Conversely, we here that herb XX doesn’t work on disease YY as a proportion of people showed no improvement.  If you read the study though, there were a goodly sized number who did get better.  The authors, in their fervor to get published, didn’t bother to ask the question, “which subgroup got better and was there a biochemical profile that fit a pattern we could use to pinpoint those people?”  We can’t do that because if we do that we might genuinely help people get better. ARRRGGGGHHH!!!  Makes you want to go into the corner of a dark room and just cry.

The company I founded, Carbon Based Corporation ( focused its entire existence on the ideal of helping health care practitioners fully access the concept of biochemical individuality through its interpretive lab reports.  Others have similar reports which they took from us, but all they do is look at one or two types of tests as though everyone is either made of fatty acids or simple blood chemistries.  I guess they follow the adage, if all you have is a hammer, then every problem is a nail.  What I believe is that there are many possible solutions and ways of getting there and to pigeon hole yourself into one or two tests as the be all is somewhat myopic at best.  This is why I have helped develop interpretations over 30 different tests and hundreds of different combinations knowing that you can’t build your “health house” with just a hammer, you need saws, bricks, screwdrivers, glue guns, etc.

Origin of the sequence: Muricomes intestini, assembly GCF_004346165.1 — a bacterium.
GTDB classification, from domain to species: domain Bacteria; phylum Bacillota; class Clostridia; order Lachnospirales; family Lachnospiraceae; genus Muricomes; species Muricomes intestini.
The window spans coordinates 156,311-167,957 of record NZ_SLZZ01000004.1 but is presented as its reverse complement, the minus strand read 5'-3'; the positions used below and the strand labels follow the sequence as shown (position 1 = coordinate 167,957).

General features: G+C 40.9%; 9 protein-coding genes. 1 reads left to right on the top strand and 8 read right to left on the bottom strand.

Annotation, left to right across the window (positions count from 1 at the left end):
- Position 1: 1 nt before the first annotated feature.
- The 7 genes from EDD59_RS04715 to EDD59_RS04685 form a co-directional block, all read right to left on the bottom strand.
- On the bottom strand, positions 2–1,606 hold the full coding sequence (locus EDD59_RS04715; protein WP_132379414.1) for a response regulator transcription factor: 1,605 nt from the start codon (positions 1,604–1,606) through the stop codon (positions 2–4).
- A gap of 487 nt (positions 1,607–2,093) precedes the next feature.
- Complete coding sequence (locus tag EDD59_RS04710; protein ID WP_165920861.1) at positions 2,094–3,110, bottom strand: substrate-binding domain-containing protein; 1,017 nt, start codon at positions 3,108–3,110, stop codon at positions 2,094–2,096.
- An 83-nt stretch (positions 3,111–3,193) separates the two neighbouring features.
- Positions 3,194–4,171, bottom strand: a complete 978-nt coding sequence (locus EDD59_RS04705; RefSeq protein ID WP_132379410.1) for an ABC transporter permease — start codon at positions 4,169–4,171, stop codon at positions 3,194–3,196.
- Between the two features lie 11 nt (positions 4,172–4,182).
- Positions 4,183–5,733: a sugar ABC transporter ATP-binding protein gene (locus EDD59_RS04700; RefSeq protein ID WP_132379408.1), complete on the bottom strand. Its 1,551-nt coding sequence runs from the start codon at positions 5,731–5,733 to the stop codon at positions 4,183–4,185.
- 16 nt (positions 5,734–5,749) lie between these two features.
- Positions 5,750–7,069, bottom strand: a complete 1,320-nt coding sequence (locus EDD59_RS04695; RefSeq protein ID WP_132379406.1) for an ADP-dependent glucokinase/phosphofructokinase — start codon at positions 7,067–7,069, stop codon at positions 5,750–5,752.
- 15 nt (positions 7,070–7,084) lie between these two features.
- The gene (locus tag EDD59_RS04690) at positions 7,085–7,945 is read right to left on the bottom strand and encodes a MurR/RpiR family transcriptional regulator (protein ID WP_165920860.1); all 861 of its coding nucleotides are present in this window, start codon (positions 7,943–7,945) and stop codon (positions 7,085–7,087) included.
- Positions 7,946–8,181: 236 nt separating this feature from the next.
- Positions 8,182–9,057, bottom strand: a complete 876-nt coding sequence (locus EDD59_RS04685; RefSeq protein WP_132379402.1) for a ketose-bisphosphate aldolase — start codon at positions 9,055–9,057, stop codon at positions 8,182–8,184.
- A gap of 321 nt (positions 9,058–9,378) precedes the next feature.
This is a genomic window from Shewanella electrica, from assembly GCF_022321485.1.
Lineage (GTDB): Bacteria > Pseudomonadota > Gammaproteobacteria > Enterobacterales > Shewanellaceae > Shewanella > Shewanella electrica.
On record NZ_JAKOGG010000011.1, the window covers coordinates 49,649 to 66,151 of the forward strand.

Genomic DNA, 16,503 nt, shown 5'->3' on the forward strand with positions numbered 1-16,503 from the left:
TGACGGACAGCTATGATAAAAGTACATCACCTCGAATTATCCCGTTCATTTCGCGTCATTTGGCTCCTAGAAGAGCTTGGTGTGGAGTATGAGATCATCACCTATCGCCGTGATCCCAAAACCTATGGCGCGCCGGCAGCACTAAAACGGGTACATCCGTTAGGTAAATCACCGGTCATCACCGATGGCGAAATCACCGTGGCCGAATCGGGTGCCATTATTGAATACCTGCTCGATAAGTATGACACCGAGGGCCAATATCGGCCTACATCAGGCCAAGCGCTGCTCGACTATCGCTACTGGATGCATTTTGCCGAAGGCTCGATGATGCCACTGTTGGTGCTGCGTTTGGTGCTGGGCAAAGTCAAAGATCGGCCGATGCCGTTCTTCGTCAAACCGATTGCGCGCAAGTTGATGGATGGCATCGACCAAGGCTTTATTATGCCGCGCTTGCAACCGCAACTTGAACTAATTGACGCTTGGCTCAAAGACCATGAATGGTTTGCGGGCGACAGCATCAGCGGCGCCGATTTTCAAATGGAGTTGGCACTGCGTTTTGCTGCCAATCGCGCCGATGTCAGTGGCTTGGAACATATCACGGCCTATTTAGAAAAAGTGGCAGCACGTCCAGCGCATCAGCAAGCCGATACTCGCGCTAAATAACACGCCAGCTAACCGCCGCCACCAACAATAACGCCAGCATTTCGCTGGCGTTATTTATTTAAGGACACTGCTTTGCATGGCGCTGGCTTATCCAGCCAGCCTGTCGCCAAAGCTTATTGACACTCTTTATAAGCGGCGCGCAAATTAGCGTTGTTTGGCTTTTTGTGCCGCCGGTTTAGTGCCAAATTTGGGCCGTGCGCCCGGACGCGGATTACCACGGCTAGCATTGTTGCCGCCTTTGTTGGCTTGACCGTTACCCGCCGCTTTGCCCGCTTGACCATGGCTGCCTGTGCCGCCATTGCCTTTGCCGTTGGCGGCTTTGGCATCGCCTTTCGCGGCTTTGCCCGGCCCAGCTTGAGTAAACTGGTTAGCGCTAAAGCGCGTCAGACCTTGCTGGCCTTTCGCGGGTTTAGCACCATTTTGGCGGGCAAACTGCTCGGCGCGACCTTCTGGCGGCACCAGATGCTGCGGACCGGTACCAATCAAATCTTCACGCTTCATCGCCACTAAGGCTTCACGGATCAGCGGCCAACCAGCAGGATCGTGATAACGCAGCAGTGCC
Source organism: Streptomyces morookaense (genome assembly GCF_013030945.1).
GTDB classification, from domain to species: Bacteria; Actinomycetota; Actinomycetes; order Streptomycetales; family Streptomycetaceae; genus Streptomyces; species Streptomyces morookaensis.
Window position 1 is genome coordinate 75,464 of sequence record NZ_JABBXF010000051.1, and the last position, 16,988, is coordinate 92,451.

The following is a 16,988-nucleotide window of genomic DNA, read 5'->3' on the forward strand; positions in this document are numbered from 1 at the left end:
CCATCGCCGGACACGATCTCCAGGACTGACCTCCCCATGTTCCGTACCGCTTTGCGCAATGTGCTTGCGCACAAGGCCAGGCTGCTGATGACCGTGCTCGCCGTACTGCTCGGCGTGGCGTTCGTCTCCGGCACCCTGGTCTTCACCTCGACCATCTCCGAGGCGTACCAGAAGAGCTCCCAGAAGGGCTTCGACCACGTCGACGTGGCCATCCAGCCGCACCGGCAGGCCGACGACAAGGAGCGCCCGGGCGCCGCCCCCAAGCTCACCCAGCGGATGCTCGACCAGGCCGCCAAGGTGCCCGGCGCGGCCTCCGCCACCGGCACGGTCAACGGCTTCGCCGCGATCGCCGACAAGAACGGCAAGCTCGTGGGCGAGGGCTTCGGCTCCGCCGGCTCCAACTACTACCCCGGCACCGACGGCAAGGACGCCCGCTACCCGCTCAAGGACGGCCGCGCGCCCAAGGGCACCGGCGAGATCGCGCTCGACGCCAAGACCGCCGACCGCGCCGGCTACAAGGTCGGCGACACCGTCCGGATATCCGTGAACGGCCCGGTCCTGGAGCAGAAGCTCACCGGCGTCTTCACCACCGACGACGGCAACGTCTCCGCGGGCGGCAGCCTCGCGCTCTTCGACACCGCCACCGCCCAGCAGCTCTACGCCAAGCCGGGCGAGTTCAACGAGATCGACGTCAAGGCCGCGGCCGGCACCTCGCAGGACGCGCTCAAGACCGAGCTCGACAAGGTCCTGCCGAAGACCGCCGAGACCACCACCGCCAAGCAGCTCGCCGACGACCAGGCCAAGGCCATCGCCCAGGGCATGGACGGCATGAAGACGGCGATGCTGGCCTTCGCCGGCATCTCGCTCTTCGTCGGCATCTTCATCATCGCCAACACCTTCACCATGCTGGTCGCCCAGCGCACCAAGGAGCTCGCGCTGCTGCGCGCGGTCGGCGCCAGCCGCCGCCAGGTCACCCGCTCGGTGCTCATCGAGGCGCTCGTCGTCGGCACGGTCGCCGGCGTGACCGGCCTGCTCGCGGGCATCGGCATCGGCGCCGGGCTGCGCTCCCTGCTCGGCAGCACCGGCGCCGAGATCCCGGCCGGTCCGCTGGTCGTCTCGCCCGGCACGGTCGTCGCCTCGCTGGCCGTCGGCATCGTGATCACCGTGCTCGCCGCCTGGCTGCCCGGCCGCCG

Each person is different. Let’s force our health care providers to treat us all that way and not like cattle going to slaughter.

Increased Spending on Science Needed

While I am always a little hesitant for our government to open its purse strings and spend our money, a bill proposed by a bi-partisan group of U.S. Senators needs our support.  Called the PACE Act (Protecting America’s Competitive Edge) it is a first step towards increasing spending in the field of science and math. Instead of spending money on pork barrel projects like bridges in Alaska that no one will use, we need to help stimulate an improvement in our worldwide standing in science, math and engineering.

By improving our educational system, not with the failing rhetoric that is “No Child Left Behind”, but with better funding for education (note I didn’t say more, I said better) especially in fields of science and math.